I'm confused by this statement. Are you saying integrated vs. non integrated?
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Old 01-06-07, 10:21 PM
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Originally Posted by Retro Grouch
That's why he said "virtual top tube length".
when you adjust your saddle relative to your crankset, that involves pushing your saddle back as compared to a bike with a slacker seat tube. Pushing the saddle back increases the distance to the handlebar.
Actually, it negates the decrease in distance from the steeper seat tube.
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Old 01-06-07, 10:52 PM
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Cervelo
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Old 01-07-07, 10:27 AM
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Decide on your virtual top tube length. Then compare for the steepest seat angle matched with the longest head tube you can find. Don't worry about the seat tube length/frame size; the only issue there is the length of your seatpost.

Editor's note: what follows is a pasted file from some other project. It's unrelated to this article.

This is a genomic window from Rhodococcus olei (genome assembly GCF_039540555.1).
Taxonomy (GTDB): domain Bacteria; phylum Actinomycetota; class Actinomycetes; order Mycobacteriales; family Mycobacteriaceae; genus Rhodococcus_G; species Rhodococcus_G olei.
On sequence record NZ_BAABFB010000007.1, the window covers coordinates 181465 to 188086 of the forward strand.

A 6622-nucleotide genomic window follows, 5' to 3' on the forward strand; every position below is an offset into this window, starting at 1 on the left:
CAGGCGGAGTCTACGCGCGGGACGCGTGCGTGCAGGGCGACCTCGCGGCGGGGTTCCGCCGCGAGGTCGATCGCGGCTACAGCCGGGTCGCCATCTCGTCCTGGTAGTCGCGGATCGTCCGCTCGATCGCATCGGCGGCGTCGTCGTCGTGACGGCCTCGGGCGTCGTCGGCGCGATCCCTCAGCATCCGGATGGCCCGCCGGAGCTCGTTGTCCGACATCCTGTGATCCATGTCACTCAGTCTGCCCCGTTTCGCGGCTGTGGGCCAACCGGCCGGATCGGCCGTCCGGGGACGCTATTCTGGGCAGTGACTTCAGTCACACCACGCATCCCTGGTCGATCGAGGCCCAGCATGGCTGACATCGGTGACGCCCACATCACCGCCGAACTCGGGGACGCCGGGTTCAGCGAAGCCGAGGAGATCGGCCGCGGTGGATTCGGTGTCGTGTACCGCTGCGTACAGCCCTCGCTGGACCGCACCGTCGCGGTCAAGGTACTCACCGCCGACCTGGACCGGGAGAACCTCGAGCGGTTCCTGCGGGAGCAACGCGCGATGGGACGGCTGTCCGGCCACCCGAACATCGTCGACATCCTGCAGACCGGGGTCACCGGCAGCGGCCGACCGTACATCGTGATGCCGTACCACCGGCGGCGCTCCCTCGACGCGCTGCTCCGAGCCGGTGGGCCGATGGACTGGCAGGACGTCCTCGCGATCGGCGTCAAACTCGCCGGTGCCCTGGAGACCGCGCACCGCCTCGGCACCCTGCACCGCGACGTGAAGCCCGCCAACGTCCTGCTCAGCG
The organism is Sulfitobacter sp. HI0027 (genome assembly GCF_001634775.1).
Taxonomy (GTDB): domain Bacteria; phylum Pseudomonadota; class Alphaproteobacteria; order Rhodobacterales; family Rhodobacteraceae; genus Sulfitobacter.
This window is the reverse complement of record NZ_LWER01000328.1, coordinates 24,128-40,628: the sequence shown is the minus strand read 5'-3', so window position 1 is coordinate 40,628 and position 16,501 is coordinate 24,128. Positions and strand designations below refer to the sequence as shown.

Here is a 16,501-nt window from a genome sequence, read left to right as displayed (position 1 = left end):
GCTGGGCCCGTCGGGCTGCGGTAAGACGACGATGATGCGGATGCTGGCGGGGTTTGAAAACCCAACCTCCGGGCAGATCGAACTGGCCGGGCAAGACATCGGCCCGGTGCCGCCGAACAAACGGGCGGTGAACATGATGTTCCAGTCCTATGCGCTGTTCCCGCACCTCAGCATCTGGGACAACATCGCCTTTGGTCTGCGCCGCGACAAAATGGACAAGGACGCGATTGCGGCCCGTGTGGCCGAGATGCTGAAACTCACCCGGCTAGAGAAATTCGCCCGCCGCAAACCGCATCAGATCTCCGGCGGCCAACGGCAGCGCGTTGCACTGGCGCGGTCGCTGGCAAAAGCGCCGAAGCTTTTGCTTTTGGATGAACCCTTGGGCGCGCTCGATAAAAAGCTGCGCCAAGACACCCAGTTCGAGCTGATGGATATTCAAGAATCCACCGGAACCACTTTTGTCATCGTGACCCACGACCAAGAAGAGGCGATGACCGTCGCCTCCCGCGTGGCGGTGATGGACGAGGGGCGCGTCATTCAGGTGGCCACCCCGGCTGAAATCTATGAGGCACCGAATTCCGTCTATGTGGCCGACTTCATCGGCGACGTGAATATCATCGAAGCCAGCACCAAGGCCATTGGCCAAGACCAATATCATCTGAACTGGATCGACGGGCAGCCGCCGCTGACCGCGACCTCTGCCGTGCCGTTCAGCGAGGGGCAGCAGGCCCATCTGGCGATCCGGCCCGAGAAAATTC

For me without going custom, it was Ridley (especially the cyclocross frames) and Wilier.

https://www.ridley-bikes.com/lang/en/road.asp
https://www.veloimports.com/#id=bikes
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Old 01-07-07, 12:15 PM
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Fierte and Roubaix

The rouabaix and the fierte are both great bikes, but they also are serious competition bikes if thats what you want. I think Tom Boonen is riding the roubaix this year for quickstep, and he was the former World Champion. I have the Fierte set up with zero spacers and -10 stem that is 120mm long. For me I just like the asthetics of a bike that doesn't have huge riser stem and a lot of spacers. I had a allez pro before the fierte and was able to get close the same position on that bike that I have on the fierte. It took several spacers and a riser stem to get there though. Obviously, the Fierte has different rake on the fork and longer chain stays, but my positon of the bike was very similar. Both bikes were great, I like the fierte better. It has a lot of snap, but is very stable and comfortable. I guess the point I was trying to make is that these so called comfort frames are more than capable race bikes depending how you set them up.